Below, I outline some of the challenges that an elite sportsperson may face, and the impact these factors can have on their mental well-being. I briefly outline what can be done to minimise the impact of these, as a way of supporting mental health in sport.
PRESSURE OF EXPECTATION
The pressure of expectation can be both motivational and challenging in sport performance. An expectation is the notion that what someone is wanting, one day… WILL happen! There is an undeniable pressure that what is wanted, will be achieved. So what happens when the individual is putting in their all, remaining disciplined, focused, and doing everything in their power to achieve their desired result… however still not gaining the result that is worked hard towards and hoped for.
Surely…for most people, this would get tiresome, become disheartening and begin the cycle of questioning themselves and the expectations they have of their game. Confidence can begin to lessen, adding to the level of frustration that is experienced, perhaps also the sense of shame attached to not yet having achieved their goal. Very subtly, this can begin the process of impacting the individual’s mental well-being.
So… how can the sportsperson manage the pressure of expectation and lessen their chances of experiencing issues surrounding their mental health:
- Know and understand their sense of internal value, regardless of the result.
- Remember… the result of the game is what you do, it’s not who you are.
- Focus on the process and remaining mindful… and not on the ultimate goal.
- Focus more on what has already been achieved, not only on what is yet to be achieved.
- Honour and give space to feelings and emotions… whether they are feelings of anger, frustration etc.
Within competitive sport there are bound to be experiences of competitive failures. Not only can there be the fear of failure, or perhaps even success that the individual may have in their conscious or subconscious mind, but there is also the reality of when this occurs and the emotions that arise as a result of this.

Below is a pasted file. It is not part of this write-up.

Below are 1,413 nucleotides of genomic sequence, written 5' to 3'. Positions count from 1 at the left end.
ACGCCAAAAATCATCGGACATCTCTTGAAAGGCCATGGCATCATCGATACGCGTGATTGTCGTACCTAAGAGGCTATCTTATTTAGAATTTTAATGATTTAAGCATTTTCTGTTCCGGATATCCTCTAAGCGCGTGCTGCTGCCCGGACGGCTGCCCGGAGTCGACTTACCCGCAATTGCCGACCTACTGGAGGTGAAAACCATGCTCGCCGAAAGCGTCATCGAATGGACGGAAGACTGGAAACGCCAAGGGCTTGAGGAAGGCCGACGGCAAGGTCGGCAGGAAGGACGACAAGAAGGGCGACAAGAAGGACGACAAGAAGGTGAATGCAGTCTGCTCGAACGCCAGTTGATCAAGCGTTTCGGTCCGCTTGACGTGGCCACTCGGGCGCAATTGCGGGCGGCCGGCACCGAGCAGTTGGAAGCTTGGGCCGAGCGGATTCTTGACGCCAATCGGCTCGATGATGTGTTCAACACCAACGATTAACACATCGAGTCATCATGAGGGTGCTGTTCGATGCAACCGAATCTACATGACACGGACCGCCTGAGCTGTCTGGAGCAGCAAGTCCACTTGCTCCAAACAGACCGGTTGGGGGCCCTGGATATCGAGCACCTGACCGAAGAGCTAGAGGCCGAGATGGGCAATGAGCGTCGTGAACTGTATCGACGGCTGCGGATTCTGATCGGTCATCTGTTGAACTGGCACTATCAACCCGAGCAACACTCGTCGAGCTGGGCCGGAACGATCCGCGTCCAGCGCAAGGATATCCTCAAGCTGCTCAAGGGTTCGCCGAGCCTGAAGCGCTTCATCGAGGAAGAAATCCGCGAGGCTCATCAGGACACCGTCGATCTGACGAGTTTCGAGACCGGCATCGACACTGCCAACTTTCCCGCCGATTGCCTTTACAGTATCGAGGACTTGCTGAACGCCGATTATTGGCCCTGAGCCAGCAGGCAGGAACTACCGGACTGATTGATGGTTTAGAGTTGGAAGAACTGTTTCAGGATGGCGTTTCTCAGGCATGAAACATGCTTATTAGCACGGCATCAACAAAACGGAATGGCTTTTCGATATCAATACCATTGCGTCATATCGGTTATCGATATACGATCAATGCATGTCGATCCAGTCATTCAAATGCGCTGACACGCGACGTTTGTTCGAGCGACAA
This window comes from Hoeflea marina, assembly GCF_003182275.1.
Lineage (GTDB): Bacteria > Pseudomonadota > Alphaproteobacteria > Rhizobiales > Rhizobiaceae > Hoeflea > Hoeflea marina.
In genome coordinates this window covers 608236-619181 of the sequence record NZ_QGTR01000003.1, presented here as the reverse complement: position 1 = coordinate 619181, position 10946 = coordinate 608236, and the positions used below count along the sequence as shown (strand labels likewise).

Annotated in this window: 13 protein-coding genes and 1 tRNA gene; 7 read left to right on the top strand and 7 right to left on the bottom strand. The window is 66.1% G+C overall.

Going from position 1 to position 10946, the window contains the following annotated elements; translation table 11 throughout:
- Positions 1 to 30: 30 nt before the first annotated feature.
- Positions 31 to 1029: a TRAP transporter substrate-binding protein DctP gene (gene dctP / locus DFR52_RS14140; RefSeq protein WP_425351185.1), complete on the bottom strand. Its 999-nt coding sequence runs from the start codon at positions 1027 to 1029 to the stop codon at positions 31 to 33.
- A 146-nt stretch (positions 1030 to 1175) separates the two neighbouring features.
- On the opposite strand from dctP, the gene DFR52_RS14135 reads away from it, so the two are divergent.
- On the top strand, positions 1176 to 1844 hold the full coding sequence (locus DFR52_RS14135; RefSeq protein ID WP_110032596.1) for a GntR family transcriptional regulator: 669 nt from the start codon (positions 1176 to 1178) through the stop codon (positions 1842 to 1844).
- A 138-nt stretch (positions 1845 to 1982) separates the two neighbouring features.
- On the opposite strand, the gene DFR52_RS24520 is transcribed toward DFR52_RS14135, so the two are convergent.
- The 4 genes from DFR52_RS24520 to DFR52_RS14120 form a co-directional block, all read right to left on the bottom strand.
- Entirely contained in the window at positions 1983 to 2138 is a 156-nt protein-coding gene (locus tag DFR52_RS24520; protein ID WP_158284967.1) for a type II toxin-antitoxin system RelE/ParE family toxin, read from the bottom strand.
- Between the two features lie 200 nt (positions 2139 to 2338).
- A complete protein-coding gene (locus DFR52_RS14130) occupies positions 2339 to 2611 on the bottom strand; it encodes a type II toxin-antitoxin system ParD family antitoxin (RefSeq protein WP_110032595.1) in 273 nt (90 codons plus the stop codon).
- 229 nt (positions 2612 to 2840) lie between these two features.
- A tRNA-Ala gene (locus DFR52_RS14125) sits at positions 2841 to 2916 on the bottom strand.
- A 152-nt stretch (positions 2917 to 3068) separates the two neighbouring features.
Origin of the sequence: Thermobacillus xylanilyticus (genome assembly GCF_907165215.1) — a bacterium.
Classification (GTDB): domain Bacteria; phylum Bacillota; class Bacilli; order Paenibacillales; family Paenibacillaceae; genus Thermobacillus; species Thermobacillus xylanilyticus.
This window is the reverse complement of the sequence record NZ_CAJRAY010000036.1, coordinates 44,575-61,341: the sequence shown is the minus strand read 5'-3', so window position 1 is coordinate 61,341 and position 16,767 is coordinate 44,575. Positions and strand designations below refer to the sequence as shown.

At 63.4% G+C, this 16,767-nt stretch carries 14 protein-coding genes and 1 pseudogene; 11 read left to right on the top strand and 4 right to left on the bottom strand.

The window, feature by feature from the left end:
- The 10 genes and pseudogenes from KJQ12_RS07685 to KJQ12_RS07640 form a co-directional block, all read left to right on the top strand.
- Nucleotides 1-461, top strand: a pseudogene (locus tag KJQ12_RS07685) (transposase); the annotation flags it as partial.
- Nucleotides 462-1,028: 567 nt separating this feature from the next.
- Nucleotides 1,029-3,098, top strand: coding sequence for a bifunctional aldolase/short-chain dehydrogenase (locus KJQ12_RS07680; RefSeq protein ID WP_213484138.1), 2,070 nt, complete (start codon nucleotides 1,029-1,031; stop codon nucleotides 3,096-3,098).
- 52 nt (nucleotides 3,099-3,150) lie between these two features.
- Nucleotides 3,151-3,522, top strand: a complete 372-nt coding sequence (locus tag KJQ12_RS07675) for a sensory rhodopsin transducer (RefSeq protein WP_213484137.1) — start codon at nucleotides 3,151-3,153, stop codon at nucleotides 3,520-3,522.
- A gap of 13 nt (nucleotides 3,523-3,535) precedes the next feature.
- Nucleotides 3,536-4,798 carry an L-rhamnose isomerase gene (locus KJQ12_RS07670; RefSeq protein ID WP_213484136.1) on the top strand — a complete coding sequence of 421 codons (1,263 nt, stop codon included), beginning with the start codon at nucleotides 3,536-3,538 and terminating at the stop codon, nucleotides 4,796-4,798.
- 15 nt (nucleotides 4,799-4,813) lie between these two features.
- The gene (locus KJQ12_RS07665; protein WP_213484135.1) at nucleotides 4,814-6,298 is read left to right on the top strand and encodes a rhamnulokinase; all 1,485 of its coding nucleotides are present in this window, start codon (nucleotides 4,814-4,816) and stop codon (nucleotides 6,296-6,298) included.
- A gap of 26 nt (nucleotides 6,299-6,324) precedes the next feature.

There may be 3 areas to focus on here and that being; the fear of failing, the fear of success, and the reality of failing. These are important factors that also branch out into other areas of thinking, behaviours and emotions, all unique to the individual. Some of these may be reaching for unhealthy coping strategies, triggers to past experiences or suppressing emotions. I know this all may seem a little vague at the moment, however this is an area I will be focusing on more closely in future blogs… if you want to learn more!
For now, here are how some of these areas can be managed in a way that is perhaps more productive or healthier for the individual:
- Accept the feelings and do not avoid them.
- Take responsibility – perhaps not immediately after, but when it feels right.
- Get support and also support yourself.
- Rationalise and reframe thoughts.
- Utilise the time to learn from the experience, to reflect, and to gain a better understanding of yourself within life and the sport.
Not only are there hours upon hours of practicing to perfect performance, there are strict exercise regimes and discipline with diets. Along with the day-to-day physical and mental challenges, there are personal sacrifices in order to be successful in their game, some of which include; loss of time, celebrations, relationships, sleep… plus many more!
Surely the personal sacrifice, though it is for a burning desire to achieve what is in the sportsperson’s mind, must at times take its toll. The isolation, the sense of not conforming to the reality of friends and family’s lives, and being involved in the personal connections that result from spending time together, can all be things that may slowly become a bigger ‘hole’ in the individual’s life.
The connection made within relationships (of all kinds) may slowly become more distant, where the professional athlete can feel ‘out of the circle’ or even experience a sense of ‘aliention’. We are all social beings that have a need for connection, so isn’t a lack of this bound to have an impact on the elite player’s mental well-being.
We cannot take away the personal sacrifices that are made, however there are ways in which the sacrifice can be lessened to not feel as much of a burden:
- Keep communication open with family and friends.
- Have a routine of forming contact with loved ones back home, via online platforms.
- Feel a part of celebrations by forming your own, as and when you are able to.
- Take regular mini breaks to just BE! This can work wonders to re-energise and re-focus.
The next and final blog will focus on the other 3 challenges that elite sportspeople face:
- Shame & Guilt
- Maintaining sense of self & identity
Play the game, don’t play yourself!